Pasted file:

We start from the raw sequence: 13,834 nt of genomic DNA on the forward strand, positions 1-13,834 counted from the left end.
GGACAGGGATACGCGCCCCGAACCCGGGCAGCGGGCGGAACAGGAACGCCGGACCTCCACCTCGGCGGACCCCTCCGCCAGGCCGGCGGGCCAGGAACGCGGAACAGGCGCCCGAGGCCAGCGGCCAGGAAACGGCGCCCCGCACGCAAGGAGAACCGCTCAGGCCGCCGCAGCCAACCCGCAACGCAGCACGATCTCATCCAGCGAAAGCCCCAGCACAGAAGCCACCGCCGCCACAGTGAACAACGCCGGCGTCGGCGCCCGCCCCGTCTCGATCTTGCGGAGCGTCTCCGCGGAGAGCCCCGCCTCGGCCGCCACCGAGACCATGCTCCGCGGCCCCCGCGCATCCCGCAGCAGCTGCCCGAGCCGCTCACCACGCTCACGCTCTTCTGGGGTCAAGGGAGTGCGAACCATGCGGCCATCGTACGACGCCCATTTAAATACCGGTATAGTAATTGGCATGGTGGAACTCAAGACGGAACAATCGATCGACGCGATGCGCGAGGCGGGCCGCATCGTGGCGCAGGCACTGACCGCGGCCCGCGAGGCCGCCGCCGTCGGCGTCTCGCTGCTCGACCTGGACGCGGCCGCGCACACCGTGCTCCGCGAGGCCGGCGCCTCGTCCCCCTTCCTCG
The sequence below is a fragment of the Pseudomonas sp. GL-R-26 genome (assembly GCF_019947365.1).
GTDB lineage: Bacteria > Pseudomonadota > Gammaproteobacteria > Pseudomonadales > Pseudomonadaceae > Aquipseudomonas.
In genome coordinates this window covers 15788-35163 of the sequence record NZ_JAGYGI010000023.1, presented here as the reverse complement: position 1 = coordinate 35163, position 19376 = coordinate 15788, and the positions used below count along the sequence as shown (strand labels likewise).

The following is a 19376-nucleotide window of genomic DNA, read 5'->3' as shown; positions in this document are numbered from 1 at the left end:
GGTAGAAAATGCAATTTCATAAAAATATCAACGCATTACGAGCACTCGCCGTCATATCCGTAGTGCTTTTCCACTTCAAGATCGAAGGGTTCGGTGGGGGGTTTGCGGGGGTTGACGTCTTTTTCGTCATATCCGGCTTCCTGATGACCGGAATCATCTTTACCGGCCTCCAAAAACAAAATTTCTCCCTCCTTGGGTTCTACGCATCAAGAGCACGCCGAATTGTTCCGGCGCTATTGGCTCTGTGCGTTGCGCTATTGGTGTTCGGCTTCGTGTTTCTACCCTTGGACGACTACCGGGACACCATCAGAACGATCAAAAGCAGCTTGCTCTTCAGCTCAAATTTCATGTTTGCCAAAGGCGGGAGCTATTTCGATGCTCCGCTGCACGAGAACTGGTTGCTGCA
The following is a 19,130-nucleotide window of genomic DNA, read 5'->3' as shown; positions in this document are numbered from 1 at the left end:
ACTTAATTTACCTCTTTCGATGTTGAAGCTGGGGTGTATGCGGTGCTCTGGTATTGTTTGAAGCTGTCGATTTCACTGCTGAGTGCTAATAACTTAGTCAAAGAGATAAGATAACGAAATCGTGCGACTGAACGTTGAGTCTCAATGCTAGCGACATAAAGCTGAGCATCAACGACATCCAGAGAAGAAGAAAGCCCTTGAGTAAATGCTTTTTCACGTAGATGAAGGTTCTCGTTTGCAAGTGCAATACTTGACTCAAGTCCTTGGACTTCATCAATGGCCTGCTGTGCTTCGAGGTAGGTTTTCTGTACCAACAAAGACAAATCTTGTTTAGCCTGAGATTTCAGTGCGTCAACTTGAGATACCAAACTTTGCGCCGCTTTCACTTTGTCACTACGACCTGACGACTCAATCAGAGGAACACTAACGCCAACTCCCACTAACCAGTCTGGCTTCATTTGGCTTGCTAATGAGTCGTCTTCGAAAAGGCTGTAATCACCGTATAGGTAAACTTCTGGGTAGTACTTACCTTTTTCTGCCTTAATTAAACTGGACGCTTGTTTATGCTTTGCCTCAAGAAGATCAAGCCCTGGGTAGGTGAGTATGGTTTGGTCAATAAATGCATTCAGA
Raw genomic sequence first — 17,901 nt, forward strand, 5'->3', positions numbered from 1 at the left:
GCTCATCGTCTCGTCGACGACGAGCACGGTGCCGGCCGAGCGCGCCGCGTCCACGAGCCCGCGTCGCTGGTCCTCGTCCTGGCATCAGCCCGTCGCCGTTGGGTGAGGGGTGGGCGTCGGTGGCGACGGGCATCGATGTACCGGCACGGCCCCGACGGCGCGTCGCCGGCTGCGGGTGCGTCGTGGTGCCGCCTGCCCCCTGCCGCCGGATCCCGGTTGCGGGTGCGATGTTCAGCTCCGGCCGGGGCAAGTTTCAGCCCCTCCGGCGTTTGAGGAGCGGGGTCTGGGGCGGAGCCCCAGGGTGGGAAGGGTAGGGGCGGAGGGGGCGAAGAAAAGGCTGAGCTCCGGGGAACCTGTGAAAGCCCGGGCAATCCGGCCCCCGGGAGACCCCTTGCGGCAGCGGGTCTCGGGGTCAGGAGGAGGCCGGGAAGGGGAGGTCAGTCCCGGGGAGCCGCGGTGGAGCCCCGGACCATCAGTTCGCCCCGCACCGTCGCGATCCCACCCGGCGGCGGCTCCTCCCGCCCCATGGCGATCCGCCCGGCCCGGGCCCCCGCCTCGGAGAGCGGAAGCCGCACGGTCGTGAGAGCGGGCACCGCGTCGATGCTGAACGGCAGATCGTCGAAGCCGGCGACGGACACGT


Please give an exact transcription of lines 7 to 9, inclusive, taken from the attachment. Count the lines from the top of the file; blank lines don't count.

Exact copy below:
GGTAGAAAATGCAATTTCATAAAAATATCAACGCATTACGAGCACTCGCCGTCATATCCGTAGTGCTTTTCCACTTCAAGATCGAAGGGTTCGGTGGGGGGTTTGCGGGGGTTGACGTCTTTTTCGTCATATCCGGCTTCCTGATGACCGGAATCATCTTTACCGGCCTCCAAAAACAAAATTTCTCCCTCCTTGGGTTCTACGCATCAAGAGCACGCCGAATTGTTCCGGCGCTATTGGCTCTGTGCGTTGCGCTATTGGTGTTCGGCTTCGTGTTTCTACCCTTGGACGACTACCGGGACACCATCAGAACGATCAAAAGCAGCTTGCTCTTCAGCTCAAATTTCATGTTTGCCAAAGGCGGGAGCTATTTCGATGCTCCGCTGCACGAGAACTGGTTGCTGCA
The following is a 19,130-nucleotide window of genomic DNA, read 5'->3' as shown; positions in this document are numbered from 1 at the left end:
ACTTAATTTACCTCTTTCGATGTTGAAGCTGGGGTGTATGCGGTGCTCTGGTATTGTTTGAAGCTGTCGATTTCACTGCTGAGTGCTAATAACTTAGTCAAAGAGATAAGATAACGAAATCGTGCGACTGAACGTTGAGTCTCAATGCTAGCGACATAAAGCTGAGCATCAACGACATCCAGAGAAGAAGAAAGCCCTTGAGTAAATGCTTTTTCACGTAGATGAAGGTTCTCGTTTGCAAGTGCAATACTTGACTCAAGTCCTTGGACTTCATCAATGGCCTGCTGTGCTTCGAGGTAGGTTTTCTGTACCAACAAAGACAAATCTTGTTTAGCCTGAGATTTCAGTGCGTCAACTTGAGATACCAAACTTTGCGCCGCTTTCACTTTGTCACTACGACCTGACGACTCAATCAGAGGAACACTAACGCCAACTCCCACTAACCAGTCTGGCTTCATTTGGCTTGCTAATGAGTCGTCTTCGAAAAGGCTGTAATCACCGTATAGGTAAACTTCTGGGTAGTACTTACCTTTTTCTGCCTTAATTAAACTGGACGCTTGTTTATGCTTTGCCTCAAGAAGATCAAGCCCTGGGTAGGTGAGTATGGTTTGGTCAATAAATGCATTCAGA